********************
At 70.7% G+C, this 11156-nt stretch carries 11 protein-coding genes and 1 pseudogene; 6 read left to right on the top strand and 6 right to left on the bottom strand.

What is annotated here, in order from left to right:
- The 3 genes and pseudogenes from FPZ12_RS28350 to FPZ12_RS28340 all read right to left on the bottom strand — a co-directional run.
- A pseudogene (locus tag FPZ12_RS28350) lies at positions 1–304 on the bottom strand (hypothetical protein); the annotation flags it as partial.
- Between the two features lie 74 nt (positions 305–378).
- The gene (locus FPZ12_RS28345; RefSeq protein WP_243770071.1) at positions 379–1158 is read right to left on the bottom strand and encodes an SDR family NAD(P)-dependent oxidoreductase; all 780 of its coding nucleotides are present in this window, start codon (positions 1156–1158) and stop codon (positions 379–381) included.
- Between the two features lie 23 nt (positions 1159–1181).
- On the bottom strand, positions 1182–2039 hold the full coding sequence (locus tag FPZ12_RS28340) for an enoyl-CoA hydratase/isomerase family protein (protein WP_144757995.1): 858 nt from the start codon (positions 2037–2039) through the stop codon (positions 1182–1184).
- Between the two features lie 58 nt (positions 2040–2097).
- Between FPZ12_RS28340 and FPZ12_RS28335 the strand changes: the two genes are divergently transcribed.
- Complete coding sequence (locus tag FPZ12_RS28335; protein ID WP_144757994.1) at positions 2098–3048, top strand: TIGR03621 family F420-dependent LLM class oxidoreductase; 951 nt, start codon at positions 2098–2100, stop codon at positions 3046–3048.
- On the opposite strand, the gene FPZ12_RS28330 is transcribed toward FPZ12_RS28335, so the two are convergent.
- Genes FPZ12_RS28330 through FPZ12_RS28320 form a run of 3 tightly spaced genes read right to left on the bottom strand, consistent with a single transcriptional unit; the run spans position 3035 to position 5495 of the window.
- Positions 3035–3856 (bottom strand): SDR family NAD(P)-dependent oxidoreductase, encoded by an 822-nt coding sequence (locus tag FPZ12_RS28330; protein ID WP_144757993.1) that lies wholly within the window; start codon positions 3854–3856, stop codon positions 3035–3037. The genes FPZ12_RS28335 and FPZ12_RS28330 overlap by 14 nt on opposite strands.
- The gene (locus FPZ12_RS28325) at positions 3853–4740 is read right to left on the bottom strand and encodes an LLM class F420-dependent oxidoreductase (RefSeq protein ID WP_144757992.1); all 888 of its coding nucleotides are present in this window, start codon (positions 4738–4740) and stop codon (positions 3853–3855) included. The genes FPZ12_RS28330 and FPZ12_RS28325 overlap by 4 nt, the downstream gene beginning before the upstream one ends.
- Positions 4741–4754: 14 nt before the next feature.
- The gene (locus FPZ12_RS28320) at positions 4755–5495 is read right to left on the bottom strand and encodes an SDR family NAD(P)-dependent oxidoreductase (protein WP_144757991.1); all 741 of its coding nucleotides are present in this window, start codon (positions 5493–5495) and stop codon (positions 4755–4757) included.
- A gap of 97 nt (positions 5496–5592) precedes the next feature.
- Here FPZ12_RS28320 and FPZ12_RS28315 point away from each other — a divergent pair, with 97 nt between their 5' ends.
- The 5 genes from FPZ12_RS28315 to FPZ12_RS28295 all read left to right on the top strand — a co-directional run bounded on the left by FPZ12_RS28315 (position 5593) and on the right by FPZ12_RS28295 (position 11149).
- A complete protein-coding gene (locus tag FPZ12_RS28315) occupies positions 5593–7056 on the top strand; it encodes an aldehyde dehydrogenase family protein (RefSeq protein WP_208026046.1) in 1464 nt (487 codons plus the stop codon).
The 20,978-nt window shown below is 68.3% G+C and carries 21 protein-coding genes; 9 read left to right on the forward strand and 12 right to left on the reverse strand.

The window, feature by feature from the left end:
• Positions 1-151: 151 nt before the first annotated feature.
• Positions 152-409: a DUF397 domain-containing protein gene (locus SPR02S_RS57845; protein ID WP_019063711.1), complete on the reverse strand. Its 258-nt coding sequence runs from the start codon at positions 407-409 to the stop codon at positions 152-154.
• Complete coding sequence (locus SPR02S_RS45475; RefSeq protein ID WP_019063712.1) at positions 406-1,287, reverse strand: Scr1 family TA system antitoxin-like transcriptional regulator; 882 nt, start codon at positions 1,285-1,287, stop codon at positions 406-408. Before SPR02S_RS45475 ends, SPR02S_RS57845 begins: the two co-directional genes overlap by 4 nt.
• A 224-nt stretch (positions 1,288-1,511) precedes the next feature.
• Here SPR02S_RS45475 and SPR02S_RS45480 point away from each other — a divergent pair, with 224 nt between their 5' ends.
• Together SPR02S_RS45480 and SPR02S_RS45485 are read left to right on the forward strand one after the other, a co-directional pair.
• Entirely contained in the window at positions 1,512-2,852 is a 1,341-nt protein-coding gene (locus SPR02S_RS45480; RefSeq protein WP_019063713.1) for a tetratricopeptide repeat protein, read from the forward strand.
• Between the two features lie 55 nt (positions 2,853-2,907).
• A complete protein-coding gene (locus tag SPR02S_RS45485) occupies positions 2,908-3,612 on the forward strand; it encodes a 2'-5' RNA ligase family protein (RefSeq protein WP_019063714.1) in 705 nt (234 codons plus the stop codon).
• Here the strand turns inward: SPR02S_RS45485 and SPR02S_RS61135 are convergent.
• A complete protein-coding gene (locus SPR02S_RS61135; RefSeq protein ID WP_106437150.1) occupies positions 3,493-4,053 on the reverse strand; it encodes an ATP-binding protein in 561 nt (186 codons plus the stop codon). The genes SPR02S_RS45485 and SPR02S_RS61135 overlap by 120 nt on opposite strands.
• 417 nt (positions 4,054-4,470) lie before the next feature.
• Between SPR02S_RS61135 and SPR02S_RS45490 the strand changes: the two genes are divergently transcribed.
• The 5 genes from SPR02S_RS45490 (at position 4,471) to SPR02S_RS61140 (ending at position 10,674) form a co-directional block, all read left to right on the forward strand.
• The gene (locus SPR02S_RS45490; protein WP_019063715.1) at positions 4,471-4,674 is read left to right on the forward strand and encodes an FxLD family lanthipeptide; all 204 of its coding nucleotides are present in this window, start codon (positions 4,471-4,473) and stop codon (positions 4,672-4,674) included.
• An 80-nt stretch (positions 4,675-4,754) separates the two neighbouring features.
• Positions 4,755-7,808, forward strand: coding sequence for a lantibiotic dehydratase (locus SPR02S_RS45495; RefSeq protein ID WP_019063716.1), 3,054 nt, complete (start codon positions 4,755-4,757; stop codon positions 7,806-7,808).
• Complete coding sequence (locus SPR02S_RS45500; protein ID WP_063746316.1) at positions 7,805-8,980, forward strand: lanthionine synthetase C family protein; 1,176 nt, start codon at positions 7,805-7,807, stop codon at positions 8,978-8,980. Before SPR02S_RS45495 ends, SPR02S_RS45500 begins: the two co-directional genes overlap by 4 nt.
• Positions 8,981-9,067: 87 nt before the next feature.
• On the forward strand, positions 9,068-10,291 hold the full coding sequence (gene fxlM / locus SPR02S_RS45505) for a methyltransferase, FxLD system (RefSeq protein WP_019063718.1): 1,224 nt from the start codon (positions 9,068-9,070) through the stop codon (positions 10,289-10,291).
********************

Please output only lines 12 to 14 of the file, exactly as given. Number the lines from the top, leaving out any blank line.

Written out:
- On the opposite strand, the gene FPZ12_RS28330 is transcribed toward FPZ12_RS28335, so the two are convergent.
- Genes FPZ12_RS28330 through FPZ12_RS28320 form a run of 3 tightly spaced genes read right to left on the bottom strand, consistent with a single transcriptional unit; the run spans position 3035 to position 5495 of the window.
- Positions 3035–3856 (bottom strand): SDR family NAD(P)-dependent oxidoreductase, encoded by an 822-nt coding sequence (locus tag FPZ12_RS28330; protein ID WP_144757993.1) that lies wholly within the window; start codon positions 3854–3856, stop codon positions 3035–3037. The genes FPZ12_RS28335 and FPZ12_RS28330 overlap by 14 nt on opposite strands.